The Times should be forced to publish an apology to Mrs. Palin and the Reverend. His exact words while praying over her were:Ooo Eeeh Ooo Ah AhTing TangWalla Walla Bing BangThe Prayer Cave was cool, but the Regal Beagle was really where it was at.
Awesome, Chez--glad you enjoyed the link.I'd also like a direct line to God to know his will. Guess I have to either live in Alaska or Kenya, though, not in the city where lazy community organizers have no responsibilities...
OK, note to Pastor Muthee.SPIRITUAL warfare. You used the words, so live them.When you're trying to run someone out of town. When you shoot their animals. When people are talking about stoning the person to fucking death. Well......That is PHYSICAL. Temporal. Worldly.Fine. Pray. I believe in that. Group prayer even. I don't even scoff totally at tongues, even though 95% of the time at least, it's bullshit.But when you're waging spiritual warfare, you kind of need to focus on spiritual things: Faith, prayer, souls, etc.You don't go after a person and put them in physical danger and threaten them. Not even if the person really IS a witch, which she probably ain't.*Sigh*
I'm pretty sure I saw the Sisters of Mercy at the Prayer Cave back in '89.
You might have heard them, trish.It isn't possible that you could SEE the Sisters onstage through the massive solid bank of fog and blacklights.
What is far less entertaining than this story -- far more important than the absurdity of it -- is the bulk of the reader comments below the original source article. Read them. And be very very afraid.It's clear to me that the world has gone completely insane, and it is equally clear to me what the source of that insanity is. A debate I'm not even going to bother to spark here, again. It's obvious, and it's pathetic, and it's terrifying.
So if the world ends and this bitch is elected to office, maybe I'd better relocate to a more enlightened country like say, Canada?
I hung at Aldo's and The Loop in NJ, plenty of blacklight there, Votar. This woman and her ilk (love that word) should be committed, not allowed any govermental position.
Well, Votar, I could only get so far in the comments before my eyes started glazing over. I'm not any more or less worried about the religious nuts than the political nuts (I'm guessing it was the religiosity that most struck you). And frankly, the nuts and extremists are always the ones most likely to make the scariest sounding comments and posts.The core problems are ignorance and intolerance, really. Whether the people are coming from a neocon idealogue angle or a Jesus-is-coming-tomorrow-with-his-assault-rifle crowd, the fact that they can't entertain multiple points of view in their head is what scares me.I just don't know HOW scared to be, since I don't know how many of the more crazy attitudes have trickled into the general voting population and how much of this is just crazy people with too much time. (Which, for all I know, you might now be considering me to be part of...)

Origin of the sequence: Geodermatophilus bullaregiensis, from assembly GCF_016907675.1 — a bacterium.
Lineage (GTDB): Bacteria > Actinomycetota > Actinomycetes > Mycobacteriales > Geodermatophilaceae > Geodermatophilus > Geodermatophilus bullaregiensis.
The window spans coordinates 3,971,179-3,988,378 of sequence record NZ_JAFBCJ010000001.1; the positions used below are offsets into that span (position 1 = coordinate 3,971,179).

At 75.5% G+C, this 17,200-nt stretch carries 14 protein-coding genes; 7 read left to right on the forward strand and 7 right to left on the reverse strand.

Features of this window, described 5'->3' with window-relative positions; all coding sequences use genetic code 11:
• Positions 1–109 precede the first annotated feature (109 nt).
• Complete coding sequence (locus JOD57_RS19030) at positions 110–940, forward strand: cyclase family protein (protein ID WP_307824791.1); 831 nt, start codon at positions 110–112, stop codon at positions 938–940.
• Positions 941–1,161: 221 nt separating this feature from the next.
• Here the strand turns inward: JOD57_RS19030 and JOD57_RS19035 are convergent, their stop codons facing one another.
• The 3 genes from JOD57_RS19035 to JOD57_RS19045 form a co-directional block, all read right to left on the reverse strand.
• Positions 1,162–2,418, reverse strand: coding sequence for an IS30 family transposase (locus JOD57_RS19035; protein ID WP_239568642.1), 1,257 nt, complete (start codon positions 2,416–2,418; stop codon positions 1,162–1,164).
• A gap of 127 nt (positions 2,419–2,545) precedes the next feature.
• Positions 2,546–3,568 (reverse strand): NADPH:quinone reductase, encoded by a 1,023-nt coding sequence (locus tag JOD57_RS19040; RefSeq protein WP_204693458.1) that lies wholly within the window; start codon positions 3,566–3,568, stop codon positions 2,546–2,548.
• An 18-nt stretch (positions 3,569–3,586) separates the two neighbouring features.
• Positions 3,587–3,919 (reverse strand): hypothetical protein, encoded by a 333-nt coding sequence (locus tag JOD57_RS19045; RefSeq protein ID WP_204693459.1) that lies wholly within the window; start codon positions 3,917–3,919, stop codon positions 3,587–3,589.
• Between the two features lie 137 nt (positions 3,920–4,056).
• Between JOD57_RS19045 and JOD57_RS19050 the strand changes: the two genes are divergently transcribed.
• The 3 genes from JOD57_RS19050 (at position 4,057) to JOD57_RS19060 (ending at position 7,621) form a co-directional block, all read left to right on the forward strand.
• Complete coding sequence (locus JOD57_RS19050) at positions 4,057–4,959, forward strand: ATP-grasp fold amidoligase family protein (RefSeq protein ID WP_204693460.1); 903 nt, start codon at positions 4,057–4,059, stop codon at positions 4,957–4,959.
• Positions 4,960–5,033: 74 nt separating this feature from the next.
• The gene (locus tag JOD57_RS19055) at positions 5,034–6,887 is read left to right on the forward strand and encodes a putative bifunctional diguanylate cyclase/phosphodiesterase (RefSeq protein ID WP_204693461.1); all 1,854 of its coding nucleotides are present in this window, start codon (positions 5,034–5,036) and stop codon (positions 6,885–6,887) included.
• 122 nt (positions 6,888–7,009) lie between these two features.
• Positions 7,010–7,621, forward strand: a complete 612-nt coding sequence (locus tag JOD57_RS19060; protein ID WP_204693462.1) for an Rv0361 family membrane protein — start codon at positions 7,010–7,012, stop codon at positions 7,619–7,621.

Interesting people who ridicule the faith of others usually do not understand it. This article is scant on details when it comes right down to it. It's hard to conclude much without supposition. We cannot allow the mix of politics and faith. One's faith certainly shapes who they are, but it should never, EVER be used to manipulate and control others.We were founded on the freedom of religion, and that needs to be protected as vigorously as all of our rights.
It's not enough to call people crazy or extreme as a way of dismissing this behavior. That's too easy, and not only does nothing to raise the level of understanding the alien beliefs of others, it actually contributes to the xenophobia between the faithful and the rational.Deacon is right on the money to focus on intolerance and ignorance as the core failing of humans. (Most) people are basically intellectually lazy; there is little room for multiple points of view.* This requires a commitment to intellectual discipline that most people simply don't have an interest in. And, I'll briefly add (at great risk of stoking that debate again) that religion does nothing but aggravate this condition by promoting a reliance on canon versus heresy, dogma versus blasphemy, right versus wrong, us versus "them." The Righteous versus the Witches.*I'm reminded of a great Calvin and Hobbes strip that I cut out and saved years ago, in which Calvin finds himself in a flattened Cubist landscape with extra planes and surfaces after being exposed to multiple points of view in an argument with his dad. Ultimately, he forces all of his dad's alternative ideas out if his head in order to return to a correctly proportioned three dimensional universe, and then tells his dad "you're still wrong."
Well, I'm not about to light any matches for a fire, Votar...frankly, I agree with you for the most part. But I see a difference between faith and religion a lot of times.It's a fine distinction, I know (perhaps even mere semantics), and I'm sure the bulk of the posts at my place would still leave you thinking I'm too mired in dogma, but I really do believe there is a difference.There is a term bandied about now that I really like lately: Churchianity. It's what I try NOT to follow. Christianity = emulate Christ. Churchianity = following the institution. Former to me is good; the latter, to me, often leads to trouble.Anyway, just some random thoughts. Because again, I'm on board with your observations fundamentally.
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